1. John Bly – Tring
Antiques dealership John Bly has opened a shop in Tring, Hertfordshire, and plans a new showroom in Chelsea.
The family has trading as antiques dealers in Hertfordshire since the 19th century but have also run a gallery in central London for 30 years.
Following the decision to leave the King’s Road gallery in the Furniture Cave last autumn (September 2019), the dealers initially planned to only open its Tring stockroom as a retail space temporarily before moving to Chelsea.
However, following successful trading by appointment at 24 High Street in Tring, which was reorganised as gallery rather than a storage room, the dealership will now keep this shop open alongside the new space in Chelsea, planned to launch by spring this year.
John Bly, whose grandfather set up the dealership in Tring, runs the business with his son James. They said: “We had intended this as temporary but as it has developed the atmosphere of an old-fashioned antique shop we plan to keep it very much as an operative adjunct to London. It’s in a marvellous old cobbled courtyard once occupied by James’ great-grandfather John, some 50 yards from the site of his first shop, so it’s full of atmosphere, and being just off the high street there is convenient parking.”
The dealership offers antiques as well as valuations, appraisals, upholstering, restoration and cabinet making services.
2. Stone House Gallery – Ludlow
James and Gabrielle Service, formerly of Christie’s have opened Stone House Gallery in the ground floor of a Grade II-listed property in Ludlow. They offer paintings, sculptures, glass and more, all by British artists.
Within the space Gabrielle has also set up a millinery studio after five years learning the art of hat making.
The couple said: “We aim to tempt and provoke visitors with inspirational ideas for adding individuality for the home or special gifts. Private commissions from our artists can be undertaken and we are happy to guide clients throughout this process.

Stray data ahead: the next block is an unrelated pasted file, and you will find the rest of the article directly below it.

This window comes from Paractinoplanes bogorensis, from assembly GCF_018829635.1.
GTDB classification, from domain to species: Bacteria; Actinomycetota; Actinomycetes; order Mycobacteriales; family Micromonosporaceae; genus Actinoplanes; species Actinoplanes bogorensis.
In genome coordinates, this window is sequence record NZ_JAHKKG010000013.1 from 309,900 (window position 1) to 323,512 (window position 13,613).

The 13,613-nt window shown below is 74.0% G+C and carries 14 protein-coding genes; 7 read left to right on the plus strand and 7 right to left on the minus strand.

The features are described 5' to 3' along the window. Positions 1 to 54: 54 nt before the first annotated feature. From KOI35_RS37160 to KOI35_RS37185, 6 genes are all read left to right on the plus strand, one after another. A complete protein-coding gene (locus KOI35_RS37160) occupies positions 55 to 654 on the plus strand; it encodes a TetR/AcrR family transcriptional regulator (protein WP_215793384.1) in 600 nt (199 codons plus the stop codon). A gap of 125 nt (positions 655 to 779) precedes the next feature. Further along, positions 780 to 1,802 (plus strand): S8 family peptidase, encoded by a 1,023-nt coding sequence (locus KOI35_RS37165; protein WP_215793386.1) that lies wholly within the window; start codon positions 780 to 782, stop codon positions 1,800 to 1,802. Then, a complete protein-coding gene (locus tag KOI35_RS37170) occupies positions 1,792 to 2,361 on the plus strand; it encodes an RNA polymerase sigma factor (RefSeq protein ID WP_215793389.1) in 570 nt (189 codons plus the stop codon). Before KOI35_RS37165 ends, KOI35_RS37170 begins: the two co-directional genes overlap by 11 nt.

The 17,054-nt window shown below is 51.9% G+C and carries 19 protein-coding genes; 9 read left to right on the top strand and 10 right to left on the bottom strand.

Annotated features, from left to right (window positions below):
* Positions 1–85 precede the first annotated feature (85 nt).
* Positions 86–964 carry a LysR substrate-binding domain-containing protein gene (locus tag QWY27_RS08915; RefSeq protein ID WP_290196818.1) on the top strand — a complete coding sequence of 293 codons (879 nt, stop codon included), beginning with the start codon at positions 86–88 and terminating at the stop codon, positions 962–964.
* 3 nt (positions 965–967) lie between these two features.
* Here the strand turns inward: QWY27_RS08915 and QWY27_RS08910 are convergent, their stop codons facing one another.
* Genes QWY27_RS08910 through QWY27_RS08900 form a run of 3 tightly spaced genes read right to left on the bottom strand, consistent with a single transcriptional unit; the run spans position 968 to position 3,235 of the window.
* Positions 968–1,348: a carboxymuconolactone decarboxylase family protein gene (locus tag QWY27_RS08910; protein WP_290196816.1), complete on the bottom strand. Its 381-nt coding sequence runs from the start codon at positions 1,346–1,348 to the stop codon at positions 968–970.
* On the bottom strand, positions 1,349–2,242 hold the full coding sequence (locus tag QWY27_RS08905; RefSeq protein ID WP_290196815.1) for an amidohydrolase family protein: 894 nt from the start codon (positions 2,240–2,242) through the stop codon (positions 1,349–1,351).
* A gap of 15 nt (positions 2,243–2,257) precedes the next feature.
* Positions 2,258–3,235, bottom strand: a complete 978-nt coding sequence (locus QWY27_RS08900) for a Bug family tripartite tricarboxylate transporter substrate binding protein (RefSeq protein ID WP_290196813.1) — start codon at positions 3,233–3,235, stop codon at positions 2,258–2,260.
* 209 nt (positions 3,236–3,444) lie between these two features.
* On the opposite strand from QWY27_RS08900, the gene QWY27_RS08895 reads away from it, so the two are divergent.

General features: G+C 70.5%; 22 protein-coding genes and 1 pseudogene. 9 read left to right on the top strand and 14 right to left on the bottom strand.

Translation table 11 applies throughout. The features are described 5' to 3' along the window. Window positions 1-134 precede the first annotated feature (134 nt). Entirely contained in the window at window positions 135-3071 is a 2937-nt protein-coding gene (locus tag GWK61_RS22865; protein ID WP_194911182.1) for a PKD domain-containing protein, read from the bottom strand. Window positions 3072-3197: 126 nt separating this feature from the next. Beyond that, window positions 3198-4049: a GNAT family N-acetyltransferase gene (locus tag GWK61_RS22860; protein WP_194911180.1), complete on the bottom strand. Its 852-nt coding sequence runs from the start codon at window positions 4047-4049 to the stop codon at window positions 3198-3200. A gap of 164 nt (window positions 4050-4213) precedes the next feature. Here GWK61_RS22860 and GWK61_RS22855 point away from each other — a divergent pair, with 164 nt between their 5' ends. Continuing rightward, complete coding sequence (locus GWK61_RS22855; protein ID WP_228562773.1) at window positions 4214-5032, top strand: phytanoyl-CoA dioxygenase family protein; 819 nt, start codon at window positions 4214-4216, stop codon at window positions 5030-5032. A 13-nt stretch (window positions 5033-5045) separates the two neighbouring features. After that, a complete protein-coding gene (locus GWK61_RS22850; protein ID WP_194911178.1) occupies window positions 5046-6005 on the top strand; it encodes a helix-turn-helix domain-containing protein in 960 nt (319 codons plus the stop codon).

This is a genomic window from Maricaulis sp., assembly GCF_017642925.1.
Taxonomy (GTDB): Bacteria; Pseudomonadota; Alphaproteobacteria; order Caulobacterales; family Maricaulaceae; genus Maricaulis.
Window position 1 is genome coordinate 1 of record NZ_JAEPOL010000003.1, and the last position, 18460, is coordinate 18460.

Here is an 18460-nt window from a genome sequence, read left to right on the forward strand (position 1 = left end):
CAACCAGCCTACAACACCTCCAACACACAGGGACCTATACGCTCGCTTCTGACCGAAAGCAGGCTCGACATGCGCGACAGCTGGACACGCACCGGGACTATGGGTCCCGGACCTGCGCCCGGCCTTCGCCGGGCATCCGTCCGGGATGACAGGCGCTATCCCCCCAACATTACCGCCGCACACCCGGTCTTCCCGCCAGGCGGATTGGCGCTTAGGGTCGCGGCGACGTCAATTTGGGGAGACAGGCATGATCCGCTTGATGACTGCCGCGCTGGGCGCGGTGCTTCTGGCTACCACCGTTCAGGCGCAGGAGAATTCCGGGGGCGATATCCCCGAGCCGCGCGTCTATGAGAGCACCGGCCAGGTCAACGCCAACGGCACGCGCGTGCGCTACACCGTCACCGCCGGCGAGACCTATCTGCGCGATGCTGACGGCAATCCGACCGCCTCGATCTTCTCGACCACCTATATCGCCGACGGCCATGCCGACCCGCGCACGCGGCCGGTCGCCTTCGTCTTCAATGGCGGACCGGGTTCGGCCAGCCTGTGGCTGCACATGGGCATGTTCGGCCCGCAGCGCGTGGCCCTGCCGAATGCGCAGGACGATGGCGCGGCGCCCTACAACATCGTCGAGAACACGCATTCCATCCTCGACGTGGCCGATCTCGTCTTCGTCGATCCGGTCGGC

“James offers bespoke advice on buying and selling at auction houses, acting as a mentor for clients, accompanying them to salerooms and acting on their behalf.”
Events are planned, including informal talks, wine tasting and study days.
Call 01584 873644 or email email@example.com for more information.
3. Kirkgate House Eclectic Living – Kirkgate, near Ripon
To buy vintage luggage for his Harrogate-based tailoring business, Rhodes Wood, established back in 1997, Jeremy Wood Beaumont began delving into the world of antiques fairs.
At the same time he met Jools Halliwell, who shared his passion for the eclectic.
“We’d spend Sundays and days off immersed in auctions and antique fairs in the UK and Europe, looking for vintage luggage made by French brands Louis Vuitton, Goyard and Moynat as well as good English brands,” Beaumont says.
It seemed a logical step for the pair to open a shop that tapped into their shared interests and to allow Jools to leave her career in private healthcare.
So, in December last year, having spotted an empty premises at 32 Kirkgate, near Ripon’s seventh-century cathedral, Halliwell opened Kirkgate House Eclectic Living with buying and display help from Beaumont.
“Ripon has cheaper rents and rates than Harrogate and our gut feel is that the town is on the up,” says Beaumont.